​The law is settled that whoever desires any Court to give judgment as to any legal right or liability dependent on the existence of facts, which he asserts, must prove that those facts exist. It is also trite that in civil cases, the burden of first proving the existence or non-existence of a fact lies on the party against whom the judgment of the Court would be given if no evidence were produced on either side. See: BULET INT’L (NIG) LTD & ANOR V. OLANIYI & ANOR (2017) LPELR-42475 (SC);Section 133 (1) and (2) of the Evidence Act 2011 provides: 133 (1); NDUUL v. WAYO & ORS (2018) LPELR-45151 (SC). The Appellant in her affidavit in support of motion on notice, as contained at pages 21 to 24 of the records of appeal, precisely paragraph 3 (xviii), through one Peter Abang, Esq., deposed as follows:
“The Respondents have threatened to deal with the Applicant if she does not produce the N50,000,000 and they have the capacity to do so by all means including arresting and detaining the Applicant on the foregoing petition of the 4th Respondent who is capable of achieving the arrest and detention of the Applicant on the same grounds by the instrumentality of other law enforcement agencies.”

On the other hand, the 1st to 3rd Respondents in reply to the alleged threat on the Appellant, in their counter affidavit as contained at pages 76 to 78 specifically paragraphs 3 (q), (r) and (t) deposed as follows:
q. that paragraph 3 (xvi) is admitted except that no member of the team, and to the best of my knowledge, no police officer serving at the Inspector General of police Monitoring Unit ever told her to refund the N50,000,000 to the 4th Respondent
r. that contrary to paragraph 3 (xvii), it was the Applicant who promised to come with her agent, who she claimed travelled oversea and who is also part of transaction in question, on the 26th June, 2013
t. that the 1st, 2nd and 3rd Respondents never threatened to deal with the Applicant.

It is a well settled position of the law that the burden of proof of particular facts shifts from side to side throughout the proceedings until all the issues in contention have been dealt with. See Sections 131-133 of the Evidence Act, 2011; CBN & ANOR V. ARIBO (2017) LPELR-47932 (SC). The Appellant alleged that the 1st to 3rd Respondents threatened to deal with her if she does not produce the N50,000,000 paid to her by the 4th Respondent for the purchase of her property. The 1st to 3rd Respondents rebutted the said allegation as reproduced above in their counter affidavit, the burden of prove then shifted back to the Appellant who needed to present further evidence in support of her allegation of threat. The Appellant, having failed to present further evidence in support of her allegation of threat from the 1st to 3rd Respondent, failed to successfully establish that her constitutionally enshrined fundamental human right was breached or likely to be breached by the 1st to 3rd Respondents. I hold that the trial Court cannot be faulted in holding that the Appellant did not discharge the onus in proving that her fundamental rights to personal liberty was being, or likely to be, violated by the Respondents.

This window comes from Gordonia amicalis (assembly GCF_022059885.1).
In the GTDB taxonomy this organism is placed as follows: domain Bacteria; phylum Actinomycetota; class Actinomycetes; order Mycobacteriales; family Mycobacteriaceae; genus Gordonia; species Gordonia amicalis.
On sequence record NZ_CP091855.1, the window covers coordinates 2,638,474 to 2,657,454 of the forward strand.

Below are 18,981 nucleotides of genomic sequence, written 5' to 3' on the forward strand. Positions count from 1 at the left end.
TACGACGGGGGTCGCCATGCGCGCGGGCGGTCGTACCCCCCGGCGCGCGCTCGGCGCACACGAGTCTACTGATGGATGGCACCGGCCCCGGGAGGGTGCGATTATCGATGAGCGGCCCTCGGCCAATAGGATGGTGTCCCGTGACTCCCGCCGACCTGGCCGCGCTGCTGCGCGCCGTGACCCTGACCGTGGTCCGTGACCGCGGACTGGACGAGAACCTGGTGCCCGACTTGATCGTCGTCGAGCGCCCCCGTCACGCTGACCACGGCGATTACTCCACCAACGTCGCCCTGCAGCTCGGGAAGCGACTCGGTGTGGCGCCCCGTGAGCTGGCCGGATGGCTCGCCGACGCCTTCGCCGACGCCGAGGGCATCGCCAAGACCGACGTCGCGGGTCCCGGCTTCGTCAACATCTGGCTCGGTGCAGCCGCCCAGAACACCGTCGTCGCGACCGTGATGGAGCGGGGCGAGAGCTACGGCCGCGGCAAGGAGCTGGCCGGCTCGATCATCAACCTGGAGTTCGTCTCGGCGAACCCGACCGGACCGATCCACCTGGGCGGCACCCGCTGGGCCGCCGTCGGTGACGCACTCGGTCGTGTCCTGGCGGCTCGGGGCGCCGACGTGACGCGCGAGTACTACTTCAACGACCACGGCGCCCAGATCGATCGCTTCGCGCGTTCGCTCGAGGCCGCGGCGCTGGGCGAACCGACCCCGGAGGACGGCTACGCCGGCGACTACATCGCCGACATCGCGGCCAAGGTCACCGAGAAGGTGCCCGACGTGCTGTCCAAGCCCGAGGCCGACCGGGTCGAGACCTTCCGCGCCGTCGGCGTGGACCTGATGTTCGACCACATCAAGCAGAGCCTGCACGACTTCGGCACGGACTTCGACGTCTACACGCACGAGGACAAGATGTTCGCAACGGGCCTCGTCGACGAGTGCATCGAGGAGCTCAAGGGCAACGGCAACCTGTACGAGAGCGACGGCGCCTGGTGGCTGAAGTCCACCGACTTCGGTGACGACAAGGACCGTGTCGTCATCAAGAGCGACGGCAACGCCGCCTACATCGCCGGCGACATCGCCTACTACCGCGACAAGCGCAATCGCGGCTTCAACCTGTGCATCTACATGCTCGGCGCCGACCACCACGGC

On the argument of the Appellant’s counsel that the cost of N10,000 awarded by the trial Court in favour of the Respondents severally is outrageous.

​The law is settled that award of costs is at the discretion of the Court which discretion must be exercised judicially and judiciously. Where the Court has properly exercised that discretion taking into consideration, the relevant facts and circumstances in determining what reasonable cost is in the particular case, the exercise of discretion will not be questioned. See: NBCI & ANOR. V. ALFIJIR (MINING) NIG. LTD. (1999) 14 NWLR (Pt. 638) 176 AT 197 (D – F), 203 (A – B); OKOYE V. NIGERIAN CONS & FURNITURE CO. LTD (1991) 6 NWLR (PT. 199) 501 AT 534 (F -H).

Costs follow event and a successful party should not be deprived of his costs unless for good reasons. See: SAEBY V. OLAOGUN (1999) 10 -12 SC 45 at 59.

The aim of the award of costs is to indemnify or compensate the successful party for expenses incurred in the course of the litigation. Costs are however not meant to punish the unsuccessful party. See: OYEDEJI V. AKINYELE (2001) FWLR (PT 77) 970 at 1001; ERO V. TINUBU (2012) LPELR (7869) 1; GABARI V. ILORI(2002) 14 NWLR (PT 786).

In the instant case, the Appellant have not shown that the Court’s discretion was wrongly exercised or why the N10,000 awarded is excessive See. EBULUE & ORS v. EZEBUO (2018) LPELR- 44685 (CA). I therefore fail to fault the discretion of the trial Court in the award of the cost of N10,000 (ten thousand naira) in favour of the Respondents severally, having in mind that several processes were filed and many appearances made in Court. I hold that the costs so awarded by the trial Court against the Appellant in favour of the Respondents are reasonable for which reason I cannot upturn the trial Court’s decision on costs.

Finally, I resolve this issue in favour of the 4th Respondent.
Having resolved the 2 issues in favour of the 4th Respondent and against the Appellant, I hold that the appeal is lacking in merit and the same is consequently dismissed. Accordingly, the decision of the High Court of Federal Capital Territory delivered on 14th February, 2014 in Suit No: FCT/HC/CV/M/3984/2013 is affirmed.

I award the cost of N20,000 against the Appellant and in favour of the 4th Respondent.

ABUBAKAR DATTI YAHAYA, J.C.A.: I had the privilege of reading in advance, the lead judgement of my learned brother, Onyemenam, JCA just delivered, to which I am in complete agreement. I too find no merit in the appeal and I dismiss it. I hereby affirm the judgment of the trial Court delivered on 14th February, 2021 in Suit No: FCT/HC/CV/M/3984/2013. I abide by the order as to costs.

PETER OLABISI IGE, J.C.A.: I agree.

Appearances:

OLAWALE OYEBODE For Appellant(s)

TOBECHUKWU NWEKE with him, MELVIN OPUTA and UZOAMAKA IKPEAZU For Respondent(s)